2. – The way of addict is the result of an act of choice of unfree freedom or unfreedom free, or in short, is a result of the escape from freedom, responsibility, the result of the primacy of weakness of will, the ruling affects and indulgence to the rash impulses. After all, it is easier to abandon the freedom, as well as to prove its factual impossibility, citing the need that exists in nature, as well as citing the internal laws of mental development and the dictation of the subconscious, on children's complexes, etc. My opinion is that the freedom is not given to anyone from birth; it is only potentially present in the fact that we had the good fortune to be born as creatures endowed with reason, which is usually called a man. And truly moral freedom is achieved by people during their development, formation as individuals; it is not an inherently attribute, but rather a kind of ‘maximum program’ of every human life, along with the intellectual and spiritual growth, although these three elements are the links of one chain and largely determine each other (Kane) Freedom must be something super-valuable, personally mined, making it impossible to voluntarily agree to a narcotic slavery, and to any dependence; it is a value that is worthy to fight for it, and the protection of freedom is a matter (even a duty!) of each individual entity endowed with at least a modicum of intelligence, the presence of which imposes the certain obligations and responsibilities (Smith).
1. – But, how do You think, maybe a man can be charged with the responsibility only for the free actions, when considering the human being as a free author of his behavior. In general, the responsibility can be described as a special relationship of the person to the tributes, as a conscious willingness to answer for own actions, as a representation of the subject of the possible consequences of these actions. Moral responsibility arises when the interests of other people are affected.
2. – Drugs should be strictly prohibited - they destroy the value content of man and his moral, legal and spiritual space. It can be made only a strict disjunction between the drug legalization and the existence of man as a moral being - they are fundamentally incompatible and mutually exclusive (Dalrymple). And the system of moral education in conjunction with the state laws should instill a penchant for choosing the moral essence - it should appear more attractive to the individual than the legalization of drugs. The right to use drugs deprives a person of too many rights, destroys spiritual and social connections. Drugs deprive a person of spiritual connection with the past and the future; the addict is doomed to the spiritual death terrible for the sober-minded individual. Ethical ‘prohibition,’ including for the consumption of drugs, is possible because of its ‘ethicality’: morality can have the prohibitive character, while it can be logically justified and proven practically and theoretically (Smith). It makes sense to consider the norm of ban on drug use as the social and moral regulator, congruent to the legal regulations, which allows to make an unambiguously negative evaluation, expressed by the public opinion, projected onto the conscience of the individual subject.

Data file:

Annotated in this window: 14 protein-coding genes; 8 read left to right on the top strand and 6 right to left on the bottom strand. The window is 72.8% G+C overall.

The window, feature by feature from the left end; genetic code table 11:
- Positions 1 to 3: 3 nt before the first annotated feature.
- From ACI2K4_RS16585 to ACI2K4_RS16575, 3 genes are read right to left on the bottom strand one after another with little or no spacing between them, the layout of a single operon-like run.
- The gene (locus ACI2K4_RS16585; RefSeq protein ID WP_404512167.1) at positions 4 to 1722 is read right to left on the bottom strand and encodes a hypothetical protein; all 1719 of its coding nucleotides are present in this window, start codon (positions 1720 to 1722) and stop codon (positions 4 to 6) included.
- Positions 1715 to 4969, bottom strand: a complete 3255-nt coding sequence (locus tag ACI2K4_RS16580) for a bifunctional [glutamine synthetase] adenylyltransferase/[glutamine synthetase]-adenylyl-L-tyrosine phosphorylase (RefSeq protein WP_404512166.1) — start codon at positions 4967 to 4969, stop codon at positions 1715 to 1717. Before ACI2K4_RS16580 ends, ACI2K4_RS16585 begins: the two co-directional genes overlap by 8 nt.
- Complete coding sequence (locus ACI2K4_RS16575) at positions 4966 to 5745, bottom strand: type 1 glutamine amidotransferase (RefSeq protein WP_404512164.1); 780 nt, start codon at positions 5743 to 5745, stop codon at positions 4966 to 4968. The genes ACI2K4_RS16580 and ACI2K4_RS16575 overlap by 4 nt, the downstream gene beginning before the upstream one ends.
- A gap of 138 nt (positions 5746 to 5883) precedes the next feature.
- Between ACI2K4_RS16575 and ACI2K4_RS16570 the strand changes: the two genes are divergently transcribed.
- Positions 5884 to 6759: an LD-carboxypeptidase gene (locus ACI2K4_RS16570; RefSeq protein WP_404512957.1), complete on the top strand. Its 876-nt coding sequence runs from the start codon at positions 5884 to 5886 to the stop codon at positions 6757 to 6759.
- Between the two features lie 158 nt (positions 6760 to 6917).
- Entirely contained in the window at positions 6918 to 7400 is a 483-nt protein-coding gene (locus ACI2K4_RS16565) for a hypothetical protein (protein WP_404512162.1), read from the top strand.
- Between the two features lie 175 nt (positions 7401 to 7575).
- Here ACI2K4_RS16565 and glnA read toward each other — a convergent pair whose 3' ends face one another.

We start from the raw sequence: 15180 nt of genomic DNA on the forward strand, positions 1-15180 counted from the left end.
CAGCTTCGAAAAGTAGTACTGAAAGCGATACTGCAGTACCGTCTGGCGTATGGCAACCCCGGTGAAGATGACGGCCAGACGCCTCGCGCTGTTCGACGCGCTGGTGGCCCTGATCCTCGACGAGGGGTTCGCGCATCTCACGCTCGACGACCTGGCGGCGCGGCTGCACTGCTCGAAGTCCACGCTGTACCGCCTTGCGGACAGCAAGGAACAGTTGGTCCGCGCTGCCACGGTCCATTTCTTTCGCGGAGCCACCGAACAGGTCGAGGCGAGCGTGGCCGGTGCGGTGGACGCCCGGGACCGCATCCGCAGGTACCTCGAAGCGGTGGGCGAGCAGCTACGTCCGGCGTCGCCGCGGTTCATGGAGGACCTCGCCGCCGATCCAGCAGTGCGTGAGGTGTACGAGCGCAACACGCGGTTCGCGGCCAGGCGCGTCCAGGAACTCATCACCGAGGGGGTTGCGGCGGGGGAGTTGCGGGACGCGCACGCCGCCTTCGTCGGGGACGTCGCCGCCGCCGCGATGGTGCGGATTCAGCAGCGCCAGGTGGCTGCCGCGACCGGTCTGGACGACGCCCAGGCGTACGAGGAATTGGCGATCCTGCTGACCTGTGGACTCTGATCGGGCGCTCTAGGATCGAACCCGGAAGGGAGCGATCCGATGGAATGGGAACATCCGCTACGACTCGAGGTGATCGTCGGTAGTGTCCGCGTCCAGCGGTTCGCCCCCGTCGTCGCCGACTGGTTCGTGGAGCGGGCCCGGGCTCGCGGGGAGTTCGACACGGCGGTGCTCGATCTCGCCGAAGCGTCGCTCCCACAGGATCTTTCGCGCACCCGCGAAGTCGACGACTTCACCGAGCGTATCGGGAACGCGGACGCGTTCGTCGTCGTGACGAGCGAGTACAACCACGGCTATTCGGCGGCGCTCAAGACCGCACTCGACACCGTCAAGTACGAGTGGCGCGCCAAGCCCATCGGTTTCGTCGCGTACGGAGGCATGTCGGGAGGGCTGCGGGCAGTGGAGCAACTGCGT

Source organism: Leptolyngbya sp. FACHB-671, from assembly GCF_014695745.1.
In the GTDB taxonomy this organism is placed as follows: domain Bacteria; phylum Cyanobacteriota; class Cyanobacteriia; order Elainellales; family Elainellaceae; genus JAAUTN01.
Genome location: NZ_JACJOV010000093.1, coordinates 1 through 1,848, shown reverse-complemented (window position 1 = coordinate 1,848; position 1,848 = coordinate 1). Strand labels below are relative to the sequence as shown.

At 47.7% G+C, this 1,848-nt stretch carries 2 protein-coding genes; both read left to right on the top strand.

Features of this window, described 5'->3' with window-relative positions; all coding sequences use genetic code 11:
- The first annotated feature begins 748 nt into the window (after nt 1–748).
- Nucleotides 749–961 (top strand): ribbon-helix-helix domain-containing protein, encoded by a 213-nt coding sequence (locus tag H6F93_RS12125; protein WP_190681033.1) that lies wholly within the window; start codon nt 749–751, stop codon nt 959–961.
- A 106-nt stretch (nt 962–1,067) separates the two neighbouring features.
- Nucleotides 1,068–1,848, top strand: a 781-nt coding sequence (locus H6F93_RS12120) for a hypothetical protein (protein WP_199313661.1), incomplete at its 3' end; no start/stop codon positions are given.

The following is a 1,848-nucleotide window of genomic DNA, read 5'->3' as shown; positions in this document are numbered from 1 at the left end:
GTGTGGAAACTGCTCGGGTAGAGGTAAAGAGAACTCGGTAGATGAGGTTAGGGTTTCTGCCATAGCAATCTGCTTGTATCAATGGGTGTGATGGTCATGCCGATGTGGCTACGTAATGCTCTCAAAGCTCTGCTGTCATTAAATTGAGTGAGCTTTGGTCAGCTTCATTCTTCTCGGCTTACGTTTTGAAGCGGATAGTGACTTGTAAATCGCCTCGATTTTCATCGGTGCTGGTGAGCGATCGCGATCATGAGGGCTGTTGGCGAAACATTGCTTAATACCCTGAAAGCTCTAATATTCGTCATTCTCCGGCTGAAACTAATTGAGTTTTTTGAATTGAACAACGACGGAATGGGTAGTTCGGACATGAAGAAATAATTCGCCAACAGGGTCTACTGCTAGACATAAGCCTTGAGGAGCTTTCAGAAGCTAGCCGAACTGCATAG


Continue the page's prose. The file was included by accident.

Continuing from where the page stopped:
1. – You have overpersuaded me, but I have the last question - how the ban for drug legalization is correlated with the moral autonomy of the individual? Is the freedom of the individual limited by a ban on drug use?
2. – On this misconception I have tried to answer in the first theses by introducing of the degrees of freedom according to reason and based on the starting inequalities of the personalities. The prohibition does limit not the freedom, but the arbitrariness, and protects the interests, rights and freedoms of individuals, and provides the social communication. Every day we see that the ban, as well as the state, is the great benefit that has been created by mankind; it is an effective means for the individual’s spiritual development (Dalrymple). Any intellectual rebellion and the crusade against the classical morality are possible only with the existence of the latter, with its specificity and universality.
Dalrymple, Theodore. 'Don’t Legalize Drugs'. City Journal (1997): n. pag. Web. 20 Mar. 2015.
Harris, Sam. Free will. New York: Free Press, 2012. Print.
Husak, Douglas. 'Four Points About Drug Decriminalization'. Criminal Justice Ethics 22.1 (2003): 21-29. Web.
Kane, Robert. The significance of free will. New York: Oxford University Press, 1996. Print.
Smith, Paul. 'Drugs, Morality And The Law'. Journal of Applied Philosophy 19.3 (2002): 233-244. Web.